Sunday, March 27, 2011


(Alas, an early April Fool's Day piece; pity it isn't true.)

NYACK, N.Y. -- Andrew Cuomo, in his first visit to this riverfront village as New York governor, announced today two bills to end special-interest financing of political campaigns. Assembly A. 165 and Senate S. 276 will, if approved, ban all election spending not funded by taxpayers, especially that from lobbies.
     “We must return government to the people,” said Cuomo from the bandstand in Memorial Park.  “This beautiful Hudson River that we now look at was once polluted with industrial waste and sewage. It was the people’s outrage against that environmental poisoning which prompted river cleanup four decades ago. Now we must rid Albany, our towns and our villages of the pollution of elected officials chosen by the moneyed interests.” 
     In symbolic gesture, Cuomo walked to the river’s edge, scooped up a bucket of water and poured it on a pile of currency marked “Tainted”. “Tainted,” the governor said, “tainted profits obtained for big business and others by lobbies that vigorously push legislation feeding the voracious greed appetite and which give us a lightly regulated financial market, lax environmental law, overcharging for public works projects, favoritism for particular groups, tax inequality, goughing utilities, the blocking of health care reform and government change for all the people -- Democrats, Republicans, Tax Partiers, independents.”
     Cuomo said special interests would no longer hide behind “freedom of speech” to justify paying for campaigns but instead would have their voice heard at public hearings. “If any lobby, if any special interest wants to tell the people why such and such should be done, why this or that law ought be passed, it can do so loud and clear in the public forum and not by throwing big bucks into campaigns and then end up owning the officials.”
The governor was asked by Richard Kavesh, Nyack mayor, how candidates would, without contributions, finance ever more expensive campaigns. Cuomo replied that each candidate would receive a set amount based on the type of office and the number of voters to be reached. The fund would be underwritten by taxpayers, and each candidate could choose how to spend the allotted amount. Government-sponsored forums in counties, towns and villages would also provide a message platform, and Twitter and Facebook accounts would be established.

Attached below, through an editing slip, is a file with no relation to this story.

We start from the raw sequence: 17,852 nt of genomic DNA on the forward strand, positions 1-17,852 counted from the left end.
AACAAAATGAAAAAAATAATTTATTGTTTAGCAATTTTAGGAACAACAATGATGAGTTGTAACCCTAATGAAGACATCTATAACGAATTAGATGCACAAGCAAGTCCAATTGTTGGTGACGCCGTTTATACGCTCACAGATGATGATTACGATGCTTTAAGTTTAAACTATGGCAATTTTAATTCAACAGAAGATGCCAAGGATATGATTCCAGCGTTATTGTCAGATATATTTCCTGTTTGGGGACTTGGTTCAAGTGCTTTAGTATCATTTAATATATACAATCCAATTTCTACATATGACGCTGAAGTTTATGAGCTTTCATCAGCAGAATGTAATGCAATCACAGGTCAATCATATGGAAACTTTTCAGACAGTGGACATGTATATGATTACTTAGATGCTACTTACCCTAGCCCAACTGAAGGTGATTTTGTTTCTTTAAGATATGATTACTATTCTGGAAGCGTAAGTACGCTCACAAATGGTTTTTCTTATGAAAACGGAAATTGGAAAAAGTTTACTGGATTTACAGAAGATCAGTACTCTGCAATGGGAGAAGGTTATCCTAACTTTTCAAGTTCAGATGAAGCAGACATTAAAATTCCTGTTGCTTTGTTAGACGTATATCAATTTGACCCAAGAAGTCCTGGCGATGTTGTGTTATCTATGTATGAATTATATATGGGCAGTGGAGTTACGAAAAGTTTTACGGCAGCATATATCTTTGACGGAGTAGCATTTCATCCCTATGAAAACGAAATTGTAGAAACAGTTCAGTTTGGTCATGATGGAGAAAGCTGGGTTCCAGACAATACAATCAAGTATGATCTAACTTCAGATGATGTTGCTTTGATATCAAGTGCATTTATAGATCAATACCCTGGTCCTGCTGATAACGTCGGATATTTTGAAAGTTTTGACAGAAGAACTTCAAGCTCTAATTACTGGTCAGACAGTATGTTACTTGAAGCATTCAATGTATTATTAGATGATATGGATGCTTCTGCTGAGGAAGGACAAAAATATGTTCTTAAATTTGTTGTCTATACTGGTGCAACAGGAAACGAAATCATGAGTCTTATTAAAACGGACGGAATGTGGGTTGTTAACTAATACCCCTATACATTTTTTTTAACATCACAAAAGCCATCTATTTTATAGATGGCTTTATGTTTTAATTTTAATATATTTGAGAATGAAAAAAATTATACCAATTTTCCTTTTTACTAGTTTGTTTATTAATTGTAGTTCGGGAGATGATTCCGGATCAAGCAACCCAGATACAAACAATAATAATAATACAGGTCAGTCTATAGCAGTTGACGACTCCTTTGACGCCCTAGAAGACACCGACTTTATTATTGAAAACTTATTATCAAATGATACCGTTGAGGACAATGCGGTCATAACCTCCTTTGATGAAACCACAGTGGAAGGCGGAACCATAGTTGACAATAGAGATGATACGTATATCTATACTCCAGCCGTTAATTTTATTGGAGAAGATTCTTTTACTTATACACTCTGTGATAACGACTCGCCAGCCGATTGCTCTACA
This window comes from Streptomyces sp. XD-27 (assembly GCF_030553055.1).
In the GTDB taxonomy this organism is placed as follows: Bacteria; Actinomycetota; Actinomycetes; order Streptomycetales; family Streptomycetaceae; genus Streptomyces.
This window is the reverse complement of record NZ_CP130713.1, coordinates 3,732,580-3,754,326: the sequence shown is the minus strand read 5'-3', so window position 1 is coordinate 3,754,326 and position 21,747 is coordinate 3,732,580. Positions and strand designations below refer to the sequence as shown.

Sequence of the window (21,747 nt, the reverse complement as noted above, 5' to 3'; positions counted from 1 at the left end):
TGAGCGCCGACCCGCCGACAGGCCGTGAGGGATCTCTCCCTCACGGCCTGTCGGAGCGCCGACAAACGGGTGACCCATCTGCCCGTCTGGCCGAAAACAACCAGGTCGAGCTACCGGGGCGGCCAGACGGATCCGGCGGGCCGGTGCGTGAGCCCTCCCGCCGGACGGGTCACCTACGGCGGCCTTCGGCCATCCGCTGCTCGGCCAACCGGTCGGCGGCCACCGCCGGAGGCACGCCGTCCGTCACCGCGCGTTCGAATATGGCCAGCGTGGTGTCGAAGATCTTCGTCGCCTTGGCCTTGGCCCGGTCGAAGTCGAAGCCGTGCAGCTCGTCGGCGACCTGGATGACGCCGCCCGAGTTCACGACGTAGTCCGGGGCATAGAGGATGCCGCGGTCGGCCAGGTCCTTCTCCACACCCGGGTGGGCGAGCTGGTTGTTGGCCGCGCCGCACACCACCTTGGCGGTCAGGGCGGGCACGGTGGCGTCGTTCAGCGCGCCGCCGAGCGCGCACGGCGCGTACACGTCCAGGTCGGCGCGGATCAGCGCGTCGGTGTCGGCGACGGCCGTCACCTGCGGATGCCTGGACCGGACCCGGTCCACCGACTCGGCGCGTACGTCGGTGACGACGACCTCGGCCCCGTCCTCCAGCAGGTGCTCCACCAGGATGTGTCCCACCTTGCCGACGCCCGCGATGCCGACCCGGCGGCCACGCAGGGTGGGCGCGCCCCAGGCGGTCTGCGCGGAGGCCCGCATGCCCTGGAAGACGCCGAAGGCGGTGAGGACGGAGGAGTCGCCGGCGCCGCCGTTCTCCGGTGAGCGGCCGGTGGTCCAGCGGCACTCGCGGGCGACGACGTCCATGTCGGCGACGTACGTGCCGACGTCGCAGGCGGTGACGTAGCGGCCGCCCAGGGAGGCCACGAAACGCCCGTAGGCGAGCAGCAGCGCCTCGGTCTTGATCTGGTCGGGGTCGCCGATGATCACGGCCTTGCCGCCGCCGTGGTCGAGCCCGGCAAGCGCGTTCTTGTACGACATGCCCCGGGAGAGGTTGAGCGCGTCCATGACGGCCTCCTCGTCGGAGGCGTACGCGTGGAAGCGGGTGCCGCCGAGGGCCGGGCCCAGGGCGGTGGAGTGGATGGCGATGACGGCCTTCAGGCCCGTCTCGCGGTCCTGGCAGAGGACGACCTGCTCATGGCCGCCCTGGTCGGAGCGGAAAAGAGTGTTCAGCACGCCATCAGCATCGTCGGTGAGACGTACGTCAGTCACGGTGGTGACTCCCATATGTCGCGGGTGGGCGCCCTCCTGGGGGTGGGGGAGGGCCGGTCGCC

“Despite the seemingly large expense for taxpayers,” Cuomo said, “the people will actually save billions when true-cost contracts are let, when we seek real health care and other reform, when we protect the environment, when we watch investment and other financial dealings. And you know what? Big business will make billions, too, because New York will be a leader in doing what’s right for the citizenry, and it will be the place to live and work. We will add business.”
Bills A.165 and S.276 will hit the floor of the Legislature later today. Cuomo predicts overwhelming passage since opposing the legislation would have public officials admitting they trade favors for money. 
OOPS! Sorry to say, good people, but this is an early April 1 piece. Perhaps some day, some leader, somewhere, will have the courage to ban special-interest money from ever lining a politician’s pocket.  Gov. Cuomo has at least tried. 

Monday, March 21, 2011


     Here I reside, in Rockland County, N.Y., just 20 miles from New York, for many more city than country since, these days, decades after the beginning of the post-World War II suburban push, most of our residents hail from Gotham or are the offspring of urbanites. For these good people, the county is comfortably near New York, close enough to reach in commute and shopping and visiting. Yet for others like me, in a dwindling group, where we live is more country than city. And never a suburb.